2 and 1/4 yards fleece for adult – 1.5 yards for children sizes, felt or jersey knit (depending on size of pattern and if you line the hood or not)
3/4 yard Jersey knit or 5/8 yard for a child size (or two large t-shirts, optional)
Yard of Ribbon
Assembled printed pattern
Download the free pattern, tutorial below!
Video Tutorial Here, Written below:
1- Assemble and cut out the Pattern
You can find instructions on how to assemble the pattern here.
You will need to decide what length of cape you want to make. Cut the pattern to the same length you want on both cape pieces.
Cut out 1 of the back (place on doubled fabric on the fold so it will be one large piece ).
Cut out 2 of the front cape piece (place on folded cloth)
Cut out 2 hood pieces or exterior, and two of the lining. (if you do not wish to have a lining just cut out 2 pieces for exterior.)
So you should have 3 cape pieces – 1 back and 2 front)
Special note: You will need to cut a triangle where there is triangle on the pattern – this will help you match up the hood to the cape pieces. So cut a triangle (cut up above the pattern – not into it) to mark it. Se the picture to understand.
2 – Begin to pin and sew hood section
If making a lining sew the same for a lining.
For Lining: Taking the assembled hood of the exterior pin along the front (see second picture) to lining with right sides together. Sew along the front using a .5 seam allowance (be sure the bottom section with the triangles remains open). Turn right side out. Sew a basting stitch along the bottom (the place where the triangle marks are) to make it easier to attach to the cape, set aside.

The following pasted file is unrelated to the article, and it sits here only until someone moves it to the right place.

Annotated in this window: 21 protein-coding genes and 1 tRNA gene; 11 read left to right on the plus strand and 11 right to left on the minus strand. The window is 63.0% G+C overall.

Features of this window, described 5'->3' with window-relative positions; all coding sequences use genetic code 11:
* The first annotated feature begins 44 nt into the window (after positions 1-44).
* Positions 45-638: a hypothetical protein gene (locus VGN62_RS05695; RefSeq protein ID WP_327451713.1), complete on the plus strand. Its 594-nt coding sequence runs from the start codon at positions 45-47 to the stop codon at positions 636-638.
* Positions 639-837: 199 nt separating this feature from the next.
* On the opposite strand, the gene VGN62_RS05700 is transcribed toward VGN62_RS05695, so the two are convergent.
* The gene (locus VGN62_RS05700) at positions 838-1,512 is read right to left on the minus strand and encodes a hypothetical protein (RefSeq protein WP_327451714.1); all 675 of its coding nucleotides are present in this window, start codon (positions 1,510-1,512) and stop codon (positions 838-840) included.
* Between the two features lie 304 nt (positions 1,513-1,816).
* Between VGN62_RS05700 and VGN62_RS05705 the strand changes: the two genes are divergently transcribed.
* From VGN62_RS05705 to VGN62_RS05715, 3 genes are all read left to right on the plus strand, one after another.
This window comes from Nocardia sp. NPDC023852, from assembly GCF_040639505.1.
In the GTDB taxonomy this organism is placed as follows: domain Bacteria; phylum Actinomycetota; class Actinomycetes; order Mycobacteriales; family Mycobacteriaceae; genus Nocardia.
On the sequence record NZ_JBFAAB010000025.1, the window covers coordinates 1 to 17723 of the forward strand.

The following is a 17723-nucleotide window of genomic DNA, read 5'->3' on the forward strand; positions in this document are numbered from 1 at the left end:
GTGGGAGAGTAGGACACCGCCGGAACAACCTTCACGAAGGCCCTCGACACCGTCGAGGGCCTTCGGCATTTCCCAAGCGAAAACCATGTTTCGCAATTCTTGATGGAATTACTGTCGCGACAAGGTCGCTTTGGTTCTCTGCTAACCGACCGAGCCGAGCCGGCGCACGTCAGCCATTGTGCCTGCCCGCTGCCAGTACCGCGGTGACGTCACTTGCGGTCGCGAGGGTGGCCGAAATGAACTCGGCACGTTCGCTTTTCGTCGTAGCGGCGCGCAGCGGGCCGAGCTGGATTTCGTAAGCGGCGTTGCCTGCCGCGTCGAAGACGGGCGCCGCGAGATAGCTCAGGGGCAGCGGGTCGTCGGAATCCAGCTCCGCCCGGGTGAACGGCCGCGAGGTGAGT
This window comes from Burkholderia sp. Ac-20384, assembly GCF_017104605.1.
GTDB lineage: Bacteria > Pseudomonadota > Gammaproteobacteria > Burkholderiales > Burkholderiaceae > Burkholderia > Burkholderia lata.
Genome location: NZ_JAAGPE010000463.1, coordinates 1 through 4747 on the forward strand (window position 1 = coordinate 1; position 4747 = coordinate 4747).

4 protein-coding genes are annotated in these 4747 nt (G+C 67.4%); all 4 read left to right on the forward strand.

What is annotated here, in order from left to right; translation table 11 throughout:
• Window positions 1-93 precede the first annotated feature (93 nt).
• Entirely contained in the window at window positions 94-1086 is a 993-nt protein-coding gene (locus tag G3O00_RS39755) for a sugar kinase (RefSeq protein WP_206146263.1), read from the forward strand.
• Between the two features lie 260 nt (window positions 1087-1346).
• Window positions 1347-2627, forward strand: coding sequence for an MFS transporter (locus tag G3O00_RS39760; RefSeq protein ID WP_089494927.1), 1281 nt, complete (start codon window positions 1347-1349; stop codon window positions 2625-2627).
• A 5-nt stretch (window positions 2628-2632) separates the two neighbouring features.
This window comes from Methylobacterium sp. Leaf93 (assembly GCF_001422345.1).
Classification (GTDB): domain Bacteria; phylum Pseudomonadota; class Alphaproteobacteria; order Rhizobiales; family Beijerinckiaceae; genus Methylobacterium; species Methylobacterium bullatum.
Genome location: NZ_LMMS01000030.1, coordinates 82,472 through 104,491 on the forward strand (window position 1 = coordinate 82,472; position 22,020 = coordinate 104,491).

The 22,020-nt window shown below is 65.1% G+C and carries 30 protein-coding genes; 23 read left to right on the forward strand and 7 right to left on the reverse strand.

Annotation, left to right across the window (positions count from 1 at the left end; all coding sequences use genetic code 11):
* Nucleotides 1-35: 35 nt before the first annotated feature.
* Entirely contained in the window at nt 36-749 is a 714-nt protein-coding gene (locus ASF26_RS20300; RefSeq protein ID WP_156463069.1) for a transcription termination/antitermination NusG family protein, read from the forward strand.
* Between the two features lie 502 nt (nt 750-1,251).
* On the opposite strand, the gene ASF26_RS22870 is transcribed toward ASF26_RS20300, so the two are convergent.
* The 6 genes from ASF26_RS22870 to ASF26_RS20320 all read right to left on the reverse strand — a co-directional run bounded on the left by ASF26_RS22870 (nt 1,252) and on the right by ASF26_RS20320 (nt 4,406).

No Lining: Turn front under .5 inches and sew, using a zig zag stitch along the edge of the fabric. Set aside.
3 – Begin to make the cape
4 – Make the shoulder seam
5 – Attach hood to the cape
With right side together (exterior of the hood to the right side of the cape). Pin the Hood to the cape, lining up the triangle marks.
Then using a .5 seam allowance sew the hood onto the cape (taking care that the fabric doesn’t get bunched up under the needle – if you have a lining you are dealing with a lot of fabric go slow.) You may want to sew this twice if a lot of strain is going to be made on this cape (i.e. tumbling on stage – little boy with a lot of energy…etc.)
6 – Finishing up
I have a different attitude when it comes to finishing costume pieces – they don’t have to be perfect because they are rarely worn or they are on stage. So if you choose you can turn under the cape edged .5 inch and sew a zig zag stitch to finish the edges. Or you can just leave them raw – that is the beauty of fleece/felt/ jersey after all!